Make the better choice.

Speak Friend and Enter (Lord of the Rings):

Sometimes the most obvious answer is the answer.

Not everything needs to be complicated or overthought. There isn’t always a trick to make things easier or better. If you want to save money, spend less while keeping income constant or earn more while keeping expenses constant. If you want to budget, make sure you’re tracking your spending.

If you follow the simplest path, you may not have the easiest time. You’ll probably find the most success, though.

Winter is coming but Don't Panic! 10 Money Lessons from Geekdom

I laugh in the face of danger, and then I hide until it goes away. (Buffy the Vampire Slayer)

Don’t DIY everything. We can’t slay every demon, and we can’t do every task.

There are times when it’s best to concentrate on what you know how to do well and leave other matters to the experts. I know I’m good with numbers, so doing my own taxes is not a stretch. However, trying to do my own car repairs is far more likely to cost me money than saving any. For Jon, however, doing car repairs is as natural as breathing. He does his thing, I do mine.

I don’t want to discourage you from trying new things. We have to stretch to grow. No one can do everything, though. Practice delegation and resource allocation as well.

A man who could afford fifty dollars had a pair of boots that’d still be keeping his feet dry in ten years’ time, while the poor man who could only afford cheap boots would have spent a hundred dollars on boots in the same time and would still have wet feet. (Men at Arms/Discworld Series

Penny-wise and pound foolish. There are things you can save money on. There are also things you should spend money on so that you don’t have to spend a greater amount of money later.

Car and home maintenance, health insurance, and education are all things where paying fair value saves you money and underpaying or skipping entirely costs you more.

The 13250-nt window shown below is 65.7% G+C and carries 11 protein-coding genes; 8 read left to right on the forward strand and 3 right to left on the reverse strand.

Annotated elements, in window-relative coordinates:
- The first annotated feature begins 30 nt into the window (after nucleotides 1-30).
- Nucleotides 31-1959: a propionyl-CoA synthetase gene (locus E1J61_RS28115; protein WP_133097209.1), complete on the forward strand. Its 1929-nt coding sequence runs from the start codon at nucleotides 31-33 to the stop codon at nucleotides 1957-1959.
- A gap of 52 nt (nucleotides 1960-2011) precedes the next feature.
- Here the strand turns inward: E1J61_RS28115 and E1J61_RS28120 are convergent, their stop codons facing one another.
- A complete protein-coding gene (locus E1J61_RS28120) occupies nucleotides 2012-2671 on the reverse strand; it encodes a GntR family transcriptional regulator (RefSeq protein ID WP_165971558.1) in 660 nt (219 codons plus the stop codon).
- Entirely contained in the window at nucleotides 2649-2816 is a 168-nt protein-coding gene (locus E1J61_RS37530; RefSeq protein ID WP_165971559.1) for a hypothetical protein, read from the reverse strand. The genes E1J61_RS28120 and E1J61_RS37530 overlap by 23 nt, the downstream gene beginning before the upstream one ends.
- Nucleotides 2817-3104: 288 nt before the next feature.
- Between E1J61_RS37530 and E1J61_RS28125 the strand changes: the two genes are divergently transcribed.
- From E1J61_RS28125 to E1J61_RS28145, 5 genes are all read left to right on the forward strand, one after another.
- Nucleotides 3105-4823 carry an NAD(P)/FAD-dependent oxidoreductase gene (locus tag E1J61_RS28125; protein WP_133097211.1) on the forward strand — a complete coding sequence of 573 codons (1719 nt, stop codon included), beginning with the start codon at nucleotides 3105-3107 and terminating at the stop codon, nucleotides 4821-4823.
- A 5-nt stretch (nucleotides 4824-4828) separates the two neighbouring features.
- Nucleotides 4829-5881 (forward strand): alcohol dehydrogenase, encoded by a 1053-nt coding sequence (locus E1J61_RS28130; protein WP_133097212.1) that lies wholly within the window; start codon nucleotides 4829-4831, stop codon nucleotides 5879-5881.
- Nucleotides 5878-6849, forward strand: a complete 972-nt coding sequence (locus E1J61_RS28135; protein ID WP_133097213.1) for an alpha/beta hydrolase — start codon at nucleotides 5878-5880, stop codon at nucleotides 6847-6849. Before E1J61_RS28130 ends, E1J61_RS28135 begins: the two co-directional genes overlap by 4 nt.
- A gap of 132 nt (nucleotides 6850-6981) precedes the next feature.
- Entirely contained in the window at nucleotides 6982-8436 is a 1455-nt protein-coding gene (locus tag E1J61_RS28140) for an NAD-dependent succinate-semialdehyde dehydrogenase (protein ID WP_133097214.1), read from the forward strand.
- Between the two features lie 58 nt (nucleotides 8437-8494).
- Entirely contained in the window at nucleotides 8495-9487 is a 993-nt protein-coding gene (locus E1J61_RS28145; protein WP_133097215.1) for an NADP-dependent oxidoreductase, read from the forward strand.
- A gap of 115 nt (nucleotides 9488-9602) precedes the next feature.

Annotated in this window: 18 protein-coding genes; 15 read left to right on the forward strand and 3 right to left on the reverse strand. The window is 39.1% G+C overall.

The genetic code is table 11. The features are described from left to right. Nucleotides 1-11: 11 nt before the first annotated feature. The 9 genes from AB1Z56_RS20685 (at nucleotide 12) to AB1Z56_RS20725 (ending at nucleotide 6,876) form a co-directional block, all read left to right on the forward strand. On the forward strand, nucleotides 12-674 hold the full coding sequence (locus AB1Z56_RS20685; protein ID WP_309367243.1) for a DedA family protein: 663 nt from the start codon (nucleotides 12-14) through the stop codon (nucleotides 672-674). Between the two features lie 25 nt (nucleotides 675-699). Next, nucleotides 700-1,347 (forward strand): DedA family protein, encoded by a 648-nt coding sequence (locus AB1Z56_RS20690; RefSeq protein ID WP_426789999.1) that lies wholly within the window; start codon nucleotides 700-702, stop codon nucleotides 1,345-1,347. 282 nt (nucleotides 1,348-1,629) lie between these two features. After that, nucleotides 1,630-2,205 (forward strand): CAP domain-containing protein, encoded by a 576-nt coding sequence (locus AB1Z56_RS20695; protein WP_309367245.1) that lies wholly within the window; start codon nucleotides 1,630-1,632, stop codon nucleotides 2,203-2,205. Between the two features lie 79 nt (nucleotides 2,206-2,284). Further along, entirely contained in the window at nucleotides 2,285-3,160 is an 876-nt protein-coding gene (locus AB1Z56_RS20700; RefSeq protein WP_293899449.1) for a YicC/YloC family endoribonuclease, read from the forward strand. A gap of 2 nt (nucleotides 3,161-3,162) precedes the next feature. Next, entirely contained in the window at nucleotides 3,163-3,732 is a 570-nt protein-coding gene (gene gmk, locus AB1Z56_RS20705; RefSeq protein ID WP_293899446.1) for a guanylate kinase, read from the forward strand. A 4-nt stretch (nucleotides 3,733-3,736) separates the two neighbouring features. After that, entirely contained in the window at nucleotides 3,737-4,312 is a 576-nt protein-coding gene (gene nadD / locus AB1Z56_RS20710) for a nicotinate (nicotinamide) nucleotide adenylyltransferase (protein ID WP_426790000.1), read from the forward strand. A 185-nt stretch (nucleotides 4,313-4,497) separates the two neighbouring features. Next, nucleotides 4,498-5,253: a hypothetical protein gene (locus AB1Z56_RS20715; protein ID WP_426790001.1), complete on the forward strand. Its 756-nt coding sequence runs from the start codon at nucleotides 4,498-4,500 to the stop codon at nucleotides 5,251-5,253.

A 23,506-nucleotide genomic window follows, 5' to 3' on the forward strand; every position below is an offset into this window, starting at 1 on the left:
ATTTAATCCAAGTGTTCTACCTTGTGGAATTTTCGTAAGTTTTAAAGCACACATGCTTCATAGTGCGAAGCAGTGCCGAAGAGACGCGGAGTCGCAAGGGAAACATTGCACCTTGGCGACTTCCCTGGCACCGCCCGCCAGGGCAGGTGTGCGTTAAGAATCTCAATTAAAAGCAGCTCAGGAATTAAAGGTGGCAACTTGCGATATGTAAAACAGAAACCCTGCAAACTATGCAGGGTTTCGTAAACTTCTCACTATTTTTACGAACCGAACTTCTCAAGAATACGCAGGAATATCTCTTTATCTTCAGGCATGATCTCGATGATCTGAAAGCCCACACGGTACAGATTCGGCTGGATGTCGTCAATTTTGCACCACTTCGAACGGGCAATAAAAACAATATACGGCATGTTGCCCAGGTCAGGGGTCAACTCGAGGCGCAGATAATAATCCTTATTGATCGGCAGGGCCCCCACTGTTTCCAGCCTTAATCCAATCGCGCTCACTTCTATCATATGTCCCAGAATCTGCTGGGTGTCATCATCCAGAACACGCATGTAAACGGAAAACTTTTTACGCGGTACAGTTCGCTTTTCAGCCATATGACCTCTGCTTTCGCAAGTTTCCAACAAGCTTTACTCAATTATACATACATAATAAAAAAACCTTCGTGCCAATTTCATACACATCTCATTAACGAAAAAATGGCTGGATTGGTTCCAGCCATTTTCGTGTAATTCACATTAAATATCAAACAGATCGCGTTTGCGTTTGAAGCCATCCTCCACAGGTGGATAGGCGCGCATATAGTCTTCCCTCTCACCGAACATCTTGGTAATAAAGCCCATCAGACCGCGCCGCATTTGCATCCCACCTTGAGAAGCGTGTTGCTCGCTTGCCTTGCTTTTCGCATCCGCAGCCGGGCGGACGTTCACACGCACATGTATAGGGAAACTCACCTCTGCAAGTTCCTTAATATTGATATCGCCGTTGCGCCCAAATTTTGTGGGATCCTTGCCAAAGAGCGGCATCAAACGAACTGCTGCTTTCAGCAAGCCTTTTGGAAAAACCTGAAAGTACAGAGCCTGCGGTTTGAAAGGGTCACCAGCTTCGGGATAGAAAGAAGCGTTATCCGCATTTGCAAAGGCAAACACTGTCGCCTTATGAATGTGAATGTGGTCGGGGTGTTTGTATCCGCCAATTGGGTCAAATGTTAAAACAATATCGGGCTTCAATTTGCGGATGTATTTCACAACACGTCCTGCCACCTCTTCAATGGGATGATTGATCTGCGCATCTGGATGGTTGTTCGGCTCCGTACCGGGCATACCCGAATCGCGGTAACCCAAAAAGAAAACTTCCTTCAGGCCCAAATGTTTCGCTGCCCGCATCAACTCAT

Sometimes, even boots.

Save money, but don’t skimp on quality when quality matters. Doing so costs a lot more in the long run.

In every job that must be done, there is an element of fun. You find the fun, and then the job’s a game. (Mary Poppins)

You won’t always like everything you need to do. Not at work, not at home, not at school.

The important thing is to accentuate the positive and get the job done. Take a long-term perspective, and you’ll often see that the efforts you are putting in today may lead to more opportunities tomorrow.

Plus, you’ll enjoy life a lot more with a positive outlook.

In 900 years of time and space, I’ve never met anyone who wasn’t important. (Doctor Who)

Treat people well. People who work for you. People who wait on you. People who are standing in line at the grocery store with you. Good manners and a little consideration go a long way.

Good manners and a little consideration go a long way to making life better for everyone. As soon as you forget this, it will bite you in the butt. You aren’t omniscient. That person you cut in line in front of may be taking your blood at the doctor’s office, or interviewing you for a job. Or maybe someone who’ll impact you later saw you be a jerk and remembers.

Remember that people always matter more than things, more than money, and more than yourself.


Money Lessons from Geekdom

“Fiction is the lie through which we tell the truth.”
Albert Camus

The best lessons are often the unexpected ones, and you can learn things from almost any source if you are open to the lessons.

Even Buffy the Vampire Slayer.

Do you have a favorite money or life lesson from pop culture?

Edited and updated 4/28/17.

7 Responses to “Winter is Coming, but Don’t Panic! 10 Money Lessons I’ve learned from Geekdom”
  1. Jayne Hill 07/29/2015
    • Emily Jividen 12/14/2015
    • Emily Jividen 12/15/2015